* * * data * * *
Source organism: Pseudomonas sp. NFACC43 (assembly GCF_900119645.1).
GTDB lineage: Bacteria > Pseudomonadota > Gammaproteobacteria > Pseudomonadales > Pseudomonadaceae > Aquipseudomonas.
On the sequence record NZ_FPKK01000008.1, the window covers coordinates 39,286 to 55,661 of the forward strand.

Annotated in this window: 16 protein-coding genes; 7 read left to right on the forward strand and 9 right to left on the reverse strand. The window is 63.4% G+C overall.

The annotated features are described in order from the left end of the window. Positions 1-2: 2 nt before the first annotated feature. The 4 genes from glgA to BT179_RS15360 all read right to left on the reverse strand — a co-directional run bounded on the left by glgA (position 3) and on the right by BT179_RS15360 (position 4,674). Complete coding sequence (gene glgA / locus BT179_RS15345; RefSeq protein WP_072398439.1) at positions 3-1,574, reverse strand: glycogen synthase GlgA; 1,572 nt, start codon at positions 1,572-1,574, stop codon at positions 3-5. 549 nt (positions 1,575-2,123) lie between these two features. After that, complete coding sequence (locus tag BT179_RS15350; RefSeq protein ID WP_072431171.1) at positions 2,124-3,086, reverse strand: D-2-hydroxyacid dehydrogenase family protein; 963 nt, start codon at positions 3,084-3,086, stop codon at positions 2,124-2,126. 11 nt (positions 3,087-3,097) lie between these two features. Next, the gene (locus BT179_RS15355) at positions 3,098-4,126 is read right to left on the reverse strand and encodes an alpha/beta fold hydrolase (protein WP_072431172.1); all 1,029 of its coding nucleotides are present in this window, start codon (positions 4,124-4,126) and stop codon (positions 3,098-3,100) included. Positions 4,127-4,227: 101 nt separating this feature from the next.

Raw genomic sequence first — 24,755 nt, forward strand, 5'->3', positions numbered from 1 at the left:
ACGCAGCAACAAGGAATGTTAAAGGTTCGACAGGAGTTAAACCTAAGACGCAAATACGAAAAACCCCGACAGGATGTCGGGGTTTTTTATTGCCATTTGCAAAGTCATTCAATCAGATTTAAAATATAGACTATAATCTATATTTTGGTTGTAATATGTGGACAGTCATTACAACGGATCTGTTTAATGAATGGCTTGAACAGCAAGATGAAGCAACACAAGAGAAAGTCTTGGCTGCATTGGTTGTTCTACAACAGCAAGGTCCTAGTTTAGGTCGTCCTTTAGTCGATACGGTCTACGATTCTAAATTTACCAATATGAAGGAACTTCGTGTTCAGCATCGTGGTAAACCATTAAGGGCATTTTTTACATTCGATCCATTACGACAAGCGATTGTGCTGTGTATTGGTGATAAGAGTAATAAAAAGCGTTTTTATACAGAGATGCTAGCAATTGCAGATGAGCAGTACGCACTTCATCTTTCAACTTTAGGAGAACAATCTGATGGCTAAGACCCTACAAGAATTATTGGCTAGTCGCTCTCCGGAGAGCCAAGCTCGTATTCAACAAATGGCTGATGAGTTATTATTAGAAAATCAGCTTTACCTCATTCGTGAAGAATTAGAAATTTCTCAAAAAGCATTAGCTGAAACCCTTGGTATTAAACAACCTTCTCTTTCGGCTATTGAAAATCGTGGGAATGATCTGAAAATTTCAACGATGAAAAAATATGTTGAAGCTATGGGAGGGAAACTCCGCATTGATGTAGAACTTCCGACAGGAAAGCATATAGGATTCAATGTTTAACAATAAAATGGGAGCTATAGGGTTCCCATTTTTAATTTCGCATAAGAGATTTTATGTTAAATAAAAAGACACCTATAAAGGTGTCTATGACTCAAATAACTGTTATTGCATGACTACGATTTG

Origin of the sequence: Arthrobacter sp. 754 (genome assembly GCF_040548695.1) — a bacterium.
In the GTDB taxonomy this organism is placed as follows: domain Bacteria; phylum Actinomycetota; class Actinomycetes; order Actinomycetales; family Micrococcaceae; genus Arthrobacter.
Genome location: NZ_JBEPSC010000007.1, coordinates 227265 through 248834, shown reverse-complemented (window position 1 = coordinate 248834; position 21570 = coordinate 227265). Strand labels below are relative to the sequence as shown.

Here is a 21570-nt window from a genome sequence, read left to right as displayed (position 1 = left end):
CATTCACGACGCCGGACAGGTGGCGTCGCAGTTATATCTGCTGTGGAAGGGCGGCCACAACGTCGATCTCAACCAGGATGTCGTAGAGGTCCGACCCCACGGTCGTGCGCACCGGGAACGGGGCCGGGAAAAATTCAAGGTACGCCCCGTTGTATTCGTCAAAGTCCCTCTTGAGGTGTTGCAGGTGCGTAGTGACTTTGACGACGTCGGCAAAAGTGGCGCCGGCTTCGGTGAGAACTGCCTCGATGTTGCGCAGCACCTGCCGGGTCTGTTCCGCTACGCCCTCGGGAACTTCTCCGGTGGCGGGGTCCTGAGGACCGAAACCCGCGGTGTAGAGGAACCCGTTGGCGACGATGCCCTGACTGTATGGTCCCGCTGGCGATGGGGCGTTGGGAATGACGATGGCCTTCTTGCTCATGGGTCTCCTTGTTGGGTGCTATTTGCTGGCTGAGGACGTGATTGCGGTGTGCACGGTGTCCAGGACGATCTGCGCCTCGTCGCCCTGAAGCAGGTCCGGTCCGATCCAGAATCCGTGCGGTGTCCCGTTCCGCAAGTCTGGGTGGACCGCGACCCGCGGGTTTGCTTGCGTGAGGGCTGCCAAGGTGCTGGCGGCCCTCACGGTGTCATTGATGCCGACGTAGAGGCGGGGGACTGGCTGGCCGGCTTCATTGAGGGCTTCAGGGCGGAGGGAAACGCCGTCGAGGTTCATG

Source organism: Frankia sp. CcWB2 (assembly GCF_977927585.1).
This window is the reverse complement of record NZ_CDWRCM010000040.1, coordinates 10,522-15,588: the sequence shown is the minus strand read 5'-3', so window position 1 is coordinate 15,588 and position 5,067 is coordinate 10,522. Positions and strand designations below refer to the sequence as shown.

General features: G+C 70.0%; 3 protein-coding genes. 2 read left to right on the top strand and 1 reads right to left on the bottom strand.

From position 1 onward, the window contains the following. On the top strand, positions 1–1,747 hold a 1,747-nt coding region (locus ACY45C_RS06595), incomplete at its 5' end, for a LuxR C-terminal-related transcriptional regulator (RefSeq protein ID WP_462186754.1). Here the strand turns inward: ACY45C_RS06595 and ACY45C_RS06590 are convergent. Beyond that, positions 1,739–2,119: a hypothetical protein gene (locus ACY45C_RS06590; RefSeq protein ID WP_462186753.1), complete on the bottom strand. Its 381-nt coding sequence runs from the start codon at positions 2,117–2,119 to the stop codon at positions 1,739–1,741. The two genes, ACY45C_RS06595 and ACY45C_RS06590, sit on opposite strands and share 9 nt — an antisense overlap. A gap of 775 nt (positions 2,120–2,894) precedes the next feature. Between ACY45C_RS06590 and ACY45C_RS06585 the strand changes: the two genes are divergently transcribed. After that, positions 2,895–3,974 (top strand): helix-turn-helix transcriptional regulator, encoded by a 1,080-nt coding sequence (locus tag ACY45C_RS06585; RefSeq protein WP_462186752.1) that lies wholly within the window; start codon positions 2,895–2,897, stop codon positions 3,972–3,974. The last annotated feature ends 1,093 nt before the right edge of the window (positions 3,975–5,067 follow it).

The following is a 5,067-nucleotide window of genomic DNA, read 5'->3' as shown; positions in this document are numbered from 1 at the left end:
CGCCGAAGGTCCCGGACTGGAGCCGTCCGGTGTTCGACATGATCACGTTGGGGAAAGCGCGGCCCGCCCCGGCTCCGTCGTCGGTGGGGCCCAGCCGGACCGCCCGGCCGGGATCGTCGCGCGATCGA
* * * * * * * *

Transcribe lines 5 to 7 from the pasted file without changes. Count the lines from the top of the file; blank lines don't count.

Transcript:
The annotated features are described in order from the left end of the window. Positions 1-2: 2 nt before the first annotated feature. The 4 genes from glgA to BT179_RS15360 all read right to left on the reverse strand — a co-directional run bounded on the left by glgA (position 3) and on the right by BT179_RS15360 (position 4,674). Complete coding sequence (gene glgA / locus BT179_RS15345; RefSeq protein WP_072398439.1) at positions 3-1,574, reverse strand: glycogen synthase GlgA; 1,572 nt, start codon at positions 1,572-1,574, stop codon at positions 3-5. 549 nt (positions 1,575-2,123) lie between these two features. After that, complete coding sequence (locus tag BT179_RS15350; RefSeq protein ID WP_072431171.1) at positions 2,124-3,086, reverse strand: D-2-hydroxyacid dehydrogenase family protein; 963 nt, start codon at positions 3,084-3,086, stop codon at positions 2,124-2,126. 11 nt (positions 3,087-3,097) lie between these two features. Next, the gene (locus BT179_RS15355) at positions 3,098-4,126 is read right to left on the reverse strand and encodes an alpha/beta fold hydrolase (protein WP_072431172.1); all 1,029 of its coding nucleotides are present in this window, start codon (positions 4,124-4,126) and stop codon (positions 3,098-3,100) included. Positions 4,127-4,227: 101 nt separating this feature from the next.

Raw genomic sequence first — 24,755 nt, forward strand, 5'->3', positions numbered from 1 at the left:
ACGCAGCAACAAGGAATGTTAAAGGTTCGACAGGAGTTAAACCTAAGACGCAAATACGAAAAACCCCGACAGGATGTCGGGGTTTTTTATTGCCATTTGCAAAGTCATTCAATCAGATTTAAAATATAGACTATAATCTATATTTTGGTTGTAATATGTGGACAGTCATTACAACGGATCTGTTTAATGAATGGCTTGAACAGCAAGATGAAGCAACACAAGAGAAAGTCTTGGCTGCATTGGTTGTTCTACAACAGCAAGGTCCTAGTTTAGGTCGTCCTTTAGTCGATACGGTCTACGATTCTAAATTTACCAATATGAAGGAACTTCGTGTTCAGCATCGTGGTAAACCATTAAGGGCATTTTTTACATTCGATCCATTACGACAAGCGATTGTGCTGTGTATTGGTGATAAGAGTAATAAAAAGCGTTTTTATACAGAGATGCTAGCAATTGCAGATGAGCAGTACGCACTTCATCTTTCAACTTTAGGAGAACAATCTGATGGCTAAGACCCTACAAGAATTATTGGCTAGTCGCTCTCCGGAGAGCCAAGCTCGTATTCAACAAATGGCTGATGAGTTATTATTAGAAAATCAGCTTTACCTCATTCGTGAAGAATTAGAAATTTCTCAAAAAGCATTAGCTGAAACCCTTGGTATTAAACAACCTTCTCTTTCGGCTATTGAAAATCGTGGGAATGATCTGAAAATTTCAACGATGAAAAAATATGTTGAAGCTATGGGAGGGAAACTCCGCATTGATGTAGAACTTCCGACAGGAAAGCATATAGGATTCAATGTTTAACAATAAAATGGGAGCTATAGGGTTCCCATTTTTAATTTCGCATAAGAGATTTTATGTTAAATAAAAAGACACCTATAAAGGTGTCTATGACTCAAATAACTGTTATTGCATGACTACGATTTG